In 2014, West was suspended for making contact with after the Phillies' closer made an obscene gesture toward the booing fans at Citizens Bank Park. He has no regrets. "What Papelbon did was inexcusable," he said.
On this night, the Nationals beat the Phillies, 6-4, on a walk-off home run by . West remains on the field to make sure that touches the plate with the winning run, then walks to the umpire's dressing room.
Joe West is sitting at the end of the bar in Crystal City. The West Coast games are playing on televisions behind him. The waitresses know him. The manager stops by to say hello. He tells stories, laughs, entertain, reminisces, unwinds.
This is the side of West that those who see only the man in blue don't know: Funny, outgoing, generous. He does not, like T.S. Eliot's Prufrock, measure out his life with coffee spoons. He embraces it with gusto and has a circle of friends that is both wide and eclectic.
After the game that night, there was a knock on the umpire's room door. It was a pal who just happens to be a chef on Air Force One. West is on a first-name basis with a Who's Who of country music stars and has put out two CDs of his own, Blue Cowboy -- which includes three songs he wrote and two he arranged -- and Diamond Dreams, a collection of baseball stories. He performed two songs for Buck Pizzarelli and the West Texas Tumbleweeds, and he recently did a duet of "You're the Reason God Made Oklahoma" with Julie Richardson that was released on Diamond Records. He's performed at several well-known venues, including the original Gilley's in Pasadena, Texas.
He had a small movie role in "The Naked Gun" and in the television crime drama "The Oldest Rookie." He's an avid golfer with a single-digit handicap. He once owned a restaurant. He developed and patented the hard shell chest protector, the West Vest, used by all umpires, the only such equipment endorsed by MLB.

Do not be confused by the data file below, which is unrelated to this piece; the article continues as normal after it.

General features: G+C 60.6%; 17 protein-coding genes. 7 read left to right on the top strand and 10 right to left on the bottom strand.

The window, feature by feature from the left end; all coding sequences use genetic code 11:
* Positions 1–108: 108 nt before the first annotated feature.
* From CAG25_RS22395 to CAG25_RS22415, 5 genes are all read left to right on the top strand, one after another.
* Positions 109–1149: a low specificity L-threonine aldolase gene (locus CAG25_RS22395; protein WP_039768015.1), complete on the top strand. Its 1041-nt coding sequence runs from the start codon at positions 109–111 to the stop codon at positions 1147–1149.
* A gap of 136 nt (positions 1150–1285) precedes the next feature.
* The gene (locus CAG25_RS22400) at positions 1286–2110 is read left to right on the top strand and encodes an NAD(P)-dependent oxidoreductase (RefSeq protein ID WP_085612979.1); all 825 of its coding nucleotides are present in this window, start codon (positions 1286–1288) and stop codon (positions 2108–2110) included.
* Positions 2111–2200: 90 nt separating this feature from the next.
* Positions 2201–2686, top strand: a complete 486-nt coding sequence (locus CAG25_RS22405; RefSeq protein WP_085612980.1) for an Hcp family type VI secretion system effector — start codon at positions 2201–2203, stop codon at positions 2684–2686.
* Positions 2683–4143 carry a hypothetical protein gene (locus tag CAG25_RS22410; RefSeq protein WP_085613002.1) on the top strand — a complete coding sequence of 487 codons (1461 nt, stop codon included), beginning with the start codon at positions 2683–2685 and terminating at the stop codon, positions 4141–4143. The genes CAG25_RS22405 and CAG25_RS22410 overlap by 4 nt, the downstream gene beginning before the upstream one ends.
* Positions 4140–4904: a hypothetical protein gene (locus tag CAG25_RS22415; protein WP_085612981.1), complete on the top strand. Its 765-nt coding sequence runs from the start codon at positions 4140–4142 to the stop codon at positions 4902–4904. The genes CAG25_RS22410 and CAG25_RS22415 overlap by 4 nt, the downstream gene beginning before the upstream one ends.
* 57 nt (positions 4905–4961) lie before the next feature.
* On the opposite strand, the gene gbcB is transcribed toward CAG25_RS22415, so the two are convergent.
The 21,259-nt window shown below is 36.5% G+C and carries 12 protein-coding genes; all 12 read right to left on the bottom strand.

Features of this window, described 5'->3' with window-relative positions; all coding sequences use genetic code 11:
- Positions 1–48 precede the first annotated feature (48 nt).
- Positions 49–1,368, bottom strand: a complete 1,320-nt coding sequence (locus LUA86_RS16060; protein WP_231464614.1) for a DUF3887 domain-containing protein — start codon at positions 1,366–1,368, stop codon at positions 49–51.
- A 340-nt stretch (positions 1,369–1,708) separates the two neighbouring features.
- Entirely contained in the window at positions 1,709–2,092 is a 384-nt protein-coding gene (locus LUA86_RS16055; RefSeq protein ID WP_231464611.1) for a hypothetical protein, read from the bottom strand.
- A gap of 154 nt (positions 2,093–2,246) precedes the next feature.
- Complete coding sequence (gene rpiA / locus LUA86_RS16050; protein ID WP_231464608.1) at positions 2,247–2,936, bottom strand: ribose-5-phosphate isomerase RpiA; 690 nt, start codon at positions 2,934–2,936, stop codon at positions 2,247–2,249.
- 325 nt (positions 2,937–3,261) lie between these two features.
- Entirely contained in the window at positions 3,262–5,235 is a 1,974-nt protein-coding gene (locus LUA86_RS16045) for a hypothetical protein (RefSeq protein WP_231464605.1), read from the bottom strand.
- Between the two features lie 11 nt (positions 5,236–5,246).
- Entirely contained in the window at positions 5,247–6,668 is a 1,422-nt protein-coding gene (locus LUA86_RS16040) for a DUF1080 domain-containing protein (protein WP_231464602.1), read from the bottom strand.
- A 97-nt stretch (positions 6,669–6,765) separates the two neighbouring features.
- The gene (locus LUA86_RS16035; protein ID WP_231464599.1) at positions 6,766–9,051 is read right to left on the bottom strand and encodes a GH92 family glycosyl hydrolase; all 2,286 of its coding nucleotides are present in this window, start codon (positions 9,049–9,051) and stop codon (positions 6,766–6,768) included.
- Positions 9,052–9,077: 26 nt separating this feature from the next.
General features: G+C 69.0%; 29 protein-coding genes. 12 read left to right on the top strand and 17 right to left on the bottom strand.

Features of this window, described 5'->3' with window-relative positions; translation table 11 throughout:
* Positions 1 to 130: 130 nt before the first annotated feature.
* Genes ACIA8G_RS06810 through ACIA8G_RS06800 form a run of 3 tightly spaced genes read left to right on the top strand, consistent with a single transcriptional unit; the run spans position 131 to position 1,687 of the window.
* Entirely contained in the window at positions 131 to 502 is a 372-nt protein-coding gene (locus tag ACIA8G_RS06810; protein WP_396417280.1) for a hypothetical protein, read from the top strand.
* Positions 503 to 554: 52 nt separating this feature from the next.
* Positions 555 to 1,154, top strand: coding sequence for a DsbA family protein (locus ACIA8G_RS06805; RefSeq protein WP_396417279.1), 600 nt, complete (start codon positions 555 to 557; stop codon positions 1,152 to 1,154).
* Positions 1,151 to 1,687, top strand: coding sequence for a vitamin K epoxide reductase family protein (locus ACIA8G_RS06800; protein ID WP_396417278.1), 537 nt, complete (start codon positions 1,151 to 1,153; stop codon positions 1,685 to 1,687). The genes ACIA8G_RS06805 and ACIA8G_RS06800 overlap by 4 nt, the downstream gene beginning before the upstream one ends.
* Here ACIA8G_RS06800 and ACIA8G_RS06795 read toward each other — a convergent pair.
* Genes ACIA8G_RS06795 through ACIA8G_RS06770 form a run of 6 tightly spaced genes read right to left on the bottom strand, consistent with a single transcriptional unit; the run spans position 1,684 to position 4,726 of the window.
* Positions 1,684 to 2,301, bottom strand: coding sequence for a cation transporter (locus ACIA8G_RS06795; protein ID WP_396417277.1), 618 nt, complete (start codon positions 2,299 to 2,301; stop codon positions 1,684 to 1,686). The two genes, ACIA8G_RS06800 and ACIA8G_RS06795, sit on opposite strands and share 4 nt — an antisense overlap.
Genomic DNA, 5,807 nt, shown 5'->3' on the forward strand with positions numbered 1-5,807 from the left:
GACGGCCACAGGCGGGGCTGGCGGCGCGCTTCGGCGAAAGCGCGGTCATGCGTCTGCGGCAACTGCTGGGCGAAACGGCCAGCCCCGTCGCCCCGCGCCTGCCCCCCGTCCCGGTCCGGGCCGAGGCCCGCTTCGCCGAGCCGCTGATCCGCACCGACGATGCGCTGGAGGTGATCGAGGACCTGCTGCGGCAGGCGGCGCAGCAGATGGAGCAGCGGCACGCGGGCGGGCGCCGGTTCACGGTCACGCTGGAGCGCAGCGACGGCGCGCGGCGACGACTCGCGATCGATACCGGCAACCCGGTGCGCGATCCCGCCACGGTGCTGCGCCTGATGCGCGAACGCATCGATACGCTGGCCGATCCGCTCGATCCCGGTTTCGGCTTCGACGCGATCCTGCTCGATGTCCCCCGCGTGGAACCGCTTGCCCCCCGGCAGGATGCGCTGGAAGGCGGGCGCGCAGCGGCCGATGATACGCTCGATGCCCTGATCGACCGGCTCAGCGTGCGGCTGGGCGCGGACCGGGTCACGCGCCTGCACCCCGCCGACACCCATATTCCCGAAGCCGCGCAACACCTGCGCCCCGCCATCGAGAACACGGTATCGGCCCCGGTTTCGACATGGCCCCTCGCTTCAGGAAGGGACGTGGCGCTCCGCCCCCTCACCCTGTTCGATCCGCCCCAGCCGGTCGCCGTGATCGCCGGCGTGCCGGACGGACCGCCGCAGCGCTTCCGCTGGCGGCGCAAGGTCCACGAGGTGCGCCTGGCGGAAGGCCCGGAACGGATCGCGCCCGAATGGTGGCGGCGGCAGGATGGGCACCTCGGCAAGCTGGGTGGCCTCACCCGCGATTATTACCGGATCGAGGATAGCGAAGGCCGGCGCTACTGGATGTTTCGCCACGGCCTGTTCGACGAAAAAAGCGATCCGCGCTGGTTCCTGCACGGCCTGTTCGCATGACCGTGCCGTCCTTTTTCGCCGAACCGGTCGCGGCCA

A few years ago, he followed country singer Eddie Rabbitt at a telethon to support veterans in Los Angeles. The switchboard lit up when he said he'd take three kids under 14 to the plate for the pregame meeting between the umpires and managers for any parent who donated $2,500. He's since repeated the offer in L.A., and he also did it in Boston to benefit the Jimmy Fund.

"When I was a young umpire, I used to get mad when they'd argue with me or disagree with me," West said. "And [Hall of Famer] Doug Harvey said to me one day, 'Why do you let them ruin your day? Don't let them ruin your day. You're having a good day. If they give you trouble to kick them out, kick them out. But don't let it ruin your day.' It might be the greatest piece of advice I've ever been given. I said, 'Where were you my first four or five years?'"
Hunter Wendelstedt has known for years that West is different than his on-field persona: "I met Joe when I was a little, little kid. He always used to take care of me. I came with my dad to Houston one time. Joe said, 'If you're going to be part of this crew, you've got to dress like part of this crew.' I didn't really understand what that was, and then in the middle of the afternoon, there was a knock on the door and Joe presents me with a big belt buckle with a W on it. So I got my first cowboy belt buckle courtesy of Joe West.
"Fast forward to the next day and we're standing in this factory. He had just come up with the chest protector and I'm standing there with a chest protector on. And Joe West is swinging a bat and hitting me in the chest with it. So those are some of my early memories."
It's starting to get late. "It's amazing, because you put all your eggs in one basket. And then you're lucky," West said. "Because if you look at it, in the history of baseball, there haven't been 400 umpires in the big leagues.
"But through it all, it's been fun. The greatest thing you learn from it is that umpires are human beings, just like anybody else. They're trying to do the best they can in everything they do."
He stands up, ready to walk back to his hotel. Joe West has third base later today.